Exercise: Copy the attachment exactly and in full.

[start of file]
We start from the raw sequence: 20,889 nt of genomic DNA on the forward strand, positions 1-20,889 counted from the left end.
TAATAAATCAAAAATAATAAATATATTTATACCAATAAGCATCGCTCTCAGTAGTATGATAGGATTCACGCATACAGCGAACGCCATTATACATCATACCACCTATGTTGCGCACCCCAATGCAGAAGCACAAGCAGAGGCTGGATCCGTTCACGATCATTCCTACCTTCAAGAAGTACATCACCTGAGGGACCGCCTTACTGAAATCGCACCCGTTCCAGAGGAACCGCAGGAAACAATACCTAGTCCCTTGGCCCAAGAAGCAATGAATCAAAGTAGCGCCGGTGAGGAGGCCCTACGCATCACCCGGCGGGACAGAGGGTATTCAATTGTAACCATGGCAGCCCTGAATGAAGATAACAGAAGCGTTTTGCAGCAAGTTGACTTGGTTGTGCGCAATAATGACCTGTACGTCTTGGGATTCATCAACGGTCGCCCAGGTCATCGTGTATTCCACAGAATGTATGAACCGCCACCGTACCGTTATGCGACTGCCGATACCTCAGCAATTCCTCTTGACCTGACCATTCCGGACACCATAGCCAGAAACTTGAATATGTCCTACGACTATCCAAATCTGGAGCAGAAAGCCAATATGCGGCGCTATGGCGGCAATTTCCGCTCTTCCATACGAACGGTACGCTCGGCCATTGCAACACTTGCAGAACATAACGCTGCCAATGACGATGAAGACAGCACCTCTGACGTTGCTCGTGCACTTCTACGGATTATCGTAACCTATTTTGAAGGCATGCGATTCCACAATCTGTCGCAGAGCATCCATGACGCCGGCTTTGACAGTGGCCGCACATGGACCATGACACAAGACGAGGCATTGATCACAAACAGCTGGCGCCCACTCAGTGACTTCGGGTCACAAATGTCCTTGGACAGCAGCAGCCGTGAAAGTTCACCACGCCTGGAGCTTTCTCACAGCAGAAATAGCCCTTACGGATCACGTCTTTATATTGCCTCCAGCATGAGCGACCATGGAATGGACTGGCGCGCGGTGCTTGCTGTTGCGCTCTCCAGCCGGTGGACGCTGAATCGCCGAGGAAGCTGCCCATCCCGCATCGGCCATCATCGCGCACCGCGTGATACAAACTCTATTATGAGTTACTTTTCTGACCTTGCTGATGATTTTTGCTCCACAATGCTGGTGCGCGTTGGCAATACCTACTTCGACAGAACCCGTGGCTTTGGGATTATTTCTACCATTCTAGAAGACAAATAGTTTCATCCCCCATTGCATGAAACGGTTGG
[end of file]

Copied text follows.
We start from the raw sequence: 20,889 nt of genomic DNA on the forward strand, positions 1-20,889 counted from the left end.
TAATAAATCAAAAATAATAAATATATTTATACCAATAAGCATCGCTCTCAGTAGTATGATAGGATTCACGCATACAGCGAACGCCATTATACATCATACCACCTATGTTGCGCACCCCAATGCAGAAGCACAAGCAGAGGCTGGATCCGTTCACGATCATTCCTACCTTCAAGAAGTACATCACCTGAGGGACCGCCTTACTGAAATCGCACCCGTTCCAGAGGAACCGCAGGAAACAATACCTAGTCCCTTGGCCCAAGAAGCAATGAATCAAAGTAGCGCCGGTGAGGAGGCCCTACGCATCACCCGGCGGGACAGAGGGTATTCAATTGTAACCATGGCAGCCCTGAATGAAGATAACAGAAGCGTTTTGCAGCAAGTTGACTTGGTTGTGCGCAATAATGACCTGTACGTCTTGGGATTCATCAACGGTCGCCCAGGTCATCGTGTATTCCACAGAATGTATGAACCGCCACCGTACCGTTATGCGACTGCCGATACCTCAGCAATTCCTCTTGACCTGACCATTCCGGACACCATAGCCAGAAACTTGAATATGTCCTACGACTATCCAAATCTGGAGCAGAAAGCCAATATGCGGCGCTATGGCGGCAATTTCCGCTCTTCCATACGAACGGTACGCTCGGCCATTGCAACACTTGCAGAACATAACGCTGCCAATGACGATGAAGACAGCACCTCTGACGTTGCTCGTGCACTTCTACGGATTATCGTAACCTATTTTGAAGGCATGCGATTCCACAATCTGTCGCAGAGCATCCATGACGCCGGCTTTGACAGTGGCCGCACATGGACCATGACACAAGACGAGGCATTGATCACAAACAGCTGGCGCCCACTCAGTGACTTCGGGTCACAAATGTCCTTGGACAGCAGCAGCCGTGAAAGTTCACCACGCCTGGAGCTTTCTCACAGCAGAAATAGCCCTTACGGATCACGTCTTTATATTGCCTCCAGCATGAGCGACCATGGAATGGACTGGCGCGCGGTGCTTGCTGTTGCGCTCTCCAGCCGGTGGACGCTGAATCGCCGAGGAAGCTGCCCATCCCGCATCGGCCATCATCGCGCACCGCGTGATACAAACTCTATTATGAGTTACTTTTCTGACCTTGCTGATGATTTTTGCTCCACAATGCTGGTGCGCGTTGGCAATACCTACTTCGACAGAACCCGTGGCTTTGGGATTATTTCTACCATTCTAGAAGACAAATAGTTTCATCCCCCATTGCATGAAACGGTTGG